The internal process of EMDR utilizes an approach of holding a negative cognition (e.g., “I am unlovable”) paired with what is often an image of the traumatic event (a pre-established target). The person is instructed to focus on the image, negative thoughts, and body sensations while simultaneously engaging in EMDR processing using sets of bilateral stimulation (e.g., eye movements, auditory stimuli, or tactile sensors). They are witnessing in their mind’s eye what surfaces. The clinician does not hear all of the details of the trauma, nor does he or she provide analysis of the experience. Dialogue is at a minimum. It is provided through repeated, brief check-ins between sets of bilateral stimulation; “What comes up now?” or “What did you notice that time?”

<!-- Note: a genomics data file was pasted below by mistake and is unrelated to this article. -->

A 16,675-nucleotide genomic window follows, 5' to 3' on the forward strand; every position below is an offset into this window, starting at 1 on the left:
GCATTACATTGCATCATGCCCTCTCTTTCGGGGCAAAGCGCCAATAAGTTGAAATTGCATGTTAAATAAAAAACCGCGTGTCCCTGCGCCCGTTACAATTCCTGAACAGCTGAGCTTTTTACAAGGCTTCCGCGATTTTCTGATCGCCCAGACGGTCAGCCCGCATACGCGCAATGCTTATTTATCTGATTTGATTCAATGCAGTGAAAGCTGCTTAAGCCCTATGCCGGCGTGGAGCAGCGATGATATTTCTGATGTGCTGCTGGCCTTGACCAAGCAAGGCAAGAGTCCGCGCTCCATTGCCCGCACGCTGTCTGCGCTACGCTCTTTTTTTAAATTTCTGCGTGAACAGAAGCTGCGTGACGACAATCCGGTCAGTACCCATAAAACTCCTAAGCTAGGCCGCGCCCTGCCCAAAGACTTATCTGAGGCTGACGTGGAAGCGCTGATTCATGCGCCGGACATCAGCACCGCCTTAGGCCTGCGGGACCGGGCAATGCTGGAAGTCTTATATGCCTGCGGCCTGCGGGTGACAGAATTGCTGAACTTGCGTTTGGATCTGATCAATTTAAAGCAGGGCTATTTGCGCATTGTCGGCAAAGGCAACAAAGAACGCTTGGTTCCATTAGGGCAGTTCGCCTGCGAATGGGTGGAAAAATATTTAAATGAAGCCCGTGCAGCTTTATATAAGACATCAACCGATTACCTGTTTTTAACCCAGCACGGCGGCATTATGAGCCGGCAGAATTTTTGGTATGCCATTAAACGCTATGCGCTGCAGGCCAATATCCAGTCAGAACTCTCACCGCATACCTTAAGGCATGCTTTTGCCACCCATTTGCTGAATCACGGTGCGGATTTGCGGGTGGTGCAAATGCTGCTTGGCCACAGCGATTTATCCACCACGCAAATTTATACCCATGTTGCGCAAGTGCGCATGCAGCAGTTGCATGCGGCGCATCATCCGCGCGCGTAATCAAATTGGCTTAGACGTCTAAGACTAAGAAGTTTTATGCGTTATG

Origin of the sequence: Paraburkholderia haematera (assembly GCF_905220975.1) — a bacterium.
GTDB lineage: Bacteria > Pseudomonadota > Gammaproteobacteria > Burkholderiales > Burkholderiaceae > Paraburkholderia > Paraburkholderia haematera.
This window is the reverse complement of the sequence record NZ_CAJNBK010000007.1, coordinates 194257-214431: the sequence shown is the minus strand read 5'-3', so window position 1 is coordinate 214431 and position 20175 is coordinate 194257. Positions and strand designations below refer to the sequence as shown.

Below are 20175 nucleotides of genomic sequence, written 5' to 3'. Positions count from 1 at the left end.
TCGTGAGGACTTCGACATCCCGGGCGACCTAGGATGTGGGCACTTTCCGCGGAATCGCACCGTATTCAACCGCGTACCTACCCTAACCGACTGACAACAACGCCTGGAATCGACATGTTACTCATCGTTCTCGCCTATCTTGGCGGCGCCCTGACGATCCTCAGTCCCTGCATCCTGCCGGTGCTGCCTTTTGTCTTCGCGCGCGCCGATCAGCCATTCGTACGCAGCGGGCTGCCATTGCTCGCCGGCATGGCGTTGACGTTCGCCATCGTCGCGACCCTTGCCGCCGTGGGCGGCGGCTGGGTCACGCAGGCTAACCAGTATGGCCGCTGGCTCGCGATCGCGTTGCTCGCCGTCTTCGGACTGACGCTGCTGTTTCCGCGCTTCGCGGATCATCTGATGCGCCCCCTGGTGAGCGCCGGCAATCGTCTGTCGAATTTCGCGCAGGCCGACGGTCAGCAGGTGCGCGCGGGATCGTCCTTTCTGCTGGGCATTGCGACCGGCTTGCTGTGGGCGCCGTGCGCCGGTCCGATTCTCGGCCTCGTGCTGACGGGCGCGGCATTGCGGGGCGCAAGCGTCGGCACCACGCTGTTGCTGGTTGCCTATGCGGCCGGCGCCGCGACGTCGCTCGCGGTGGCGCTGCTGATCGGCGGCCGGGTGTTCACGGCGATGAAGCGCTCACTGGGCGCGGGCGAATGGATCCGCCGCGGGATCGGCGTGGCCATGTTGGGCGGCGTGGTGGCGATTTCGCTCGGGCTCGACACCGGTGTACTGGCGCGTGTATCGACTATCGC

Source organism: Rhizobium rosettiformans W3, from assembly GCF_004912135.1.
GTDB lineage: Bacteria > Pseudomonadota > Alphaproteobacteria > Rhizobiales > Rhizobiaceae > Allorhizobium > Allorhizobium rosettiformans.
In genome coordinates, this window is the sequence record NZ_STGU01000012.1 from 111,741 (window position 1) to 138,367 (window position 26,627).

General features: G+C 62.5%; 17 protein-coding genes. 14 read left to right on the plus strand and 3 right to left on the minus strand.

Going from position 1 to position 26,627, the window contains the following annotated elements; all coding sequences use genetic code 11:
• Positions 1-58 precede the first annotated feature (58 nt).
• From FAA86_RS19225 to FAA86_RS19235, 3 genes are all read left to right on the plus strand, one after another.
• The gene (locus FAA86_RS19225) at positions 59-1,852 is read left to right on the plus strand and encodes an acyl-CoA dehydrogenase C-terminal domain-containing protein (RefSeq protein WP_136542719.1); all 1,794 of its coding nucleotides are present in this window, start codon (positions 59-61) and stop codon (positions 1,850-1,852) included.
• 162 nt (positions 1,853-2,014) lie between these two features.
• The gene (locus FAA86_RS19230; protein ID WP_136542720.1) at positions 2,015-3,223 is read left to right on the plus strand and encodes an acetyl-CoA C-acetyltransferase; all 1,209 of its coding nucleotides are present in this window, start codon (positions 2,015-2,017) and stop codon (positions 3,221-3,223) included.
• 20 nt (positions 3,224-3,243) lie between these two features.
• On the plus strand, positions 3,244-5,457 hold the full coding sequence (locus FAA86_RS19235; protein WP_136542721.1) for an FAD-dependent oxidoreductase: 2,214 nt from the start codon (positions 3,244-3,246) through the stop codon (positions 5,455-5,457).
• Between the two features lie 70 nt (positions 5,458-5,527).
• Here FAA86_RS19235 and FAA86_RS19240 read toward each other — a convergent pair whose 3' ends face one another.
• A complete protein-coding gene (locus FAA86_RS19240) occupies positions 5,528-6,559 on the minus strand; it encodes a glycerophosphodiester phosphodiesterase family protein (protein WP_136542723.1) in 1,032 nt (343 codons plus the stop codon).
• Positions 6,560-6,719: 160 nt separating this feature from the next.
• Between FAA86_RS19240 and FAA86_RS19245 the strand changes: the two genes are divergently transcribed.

Principles of Trauma Therapy has an agenda in terms of promoting exposure therapy, but it also offers a holistic array of coping strategies—for both the therapist and the person in therapy—to increase one’s awareness of bodily reactions and ways to create a vocabulary for the feelings that arise. This mindful mentality is more than a subtle emphasis. Empirically validated mindfulness interventions are presented (e.g., acceptance & commitment therapy, dialectical behavior therapy, mindfulness-based stress reduction, and mindfulness-based cognitive therapy) as to disillusion the reader from the spiritual, Buddhist connotation. Clinicians are encouraged to maintain an open awareness to their own mental states (e.g., reduction of reactivity) without judgement, in order to mirror this process for people (e.g., attending to the breath, a here-and-now focus). There are also scripts for new clinicians and comprehensive assessment material that is applicable to anyone in therapy.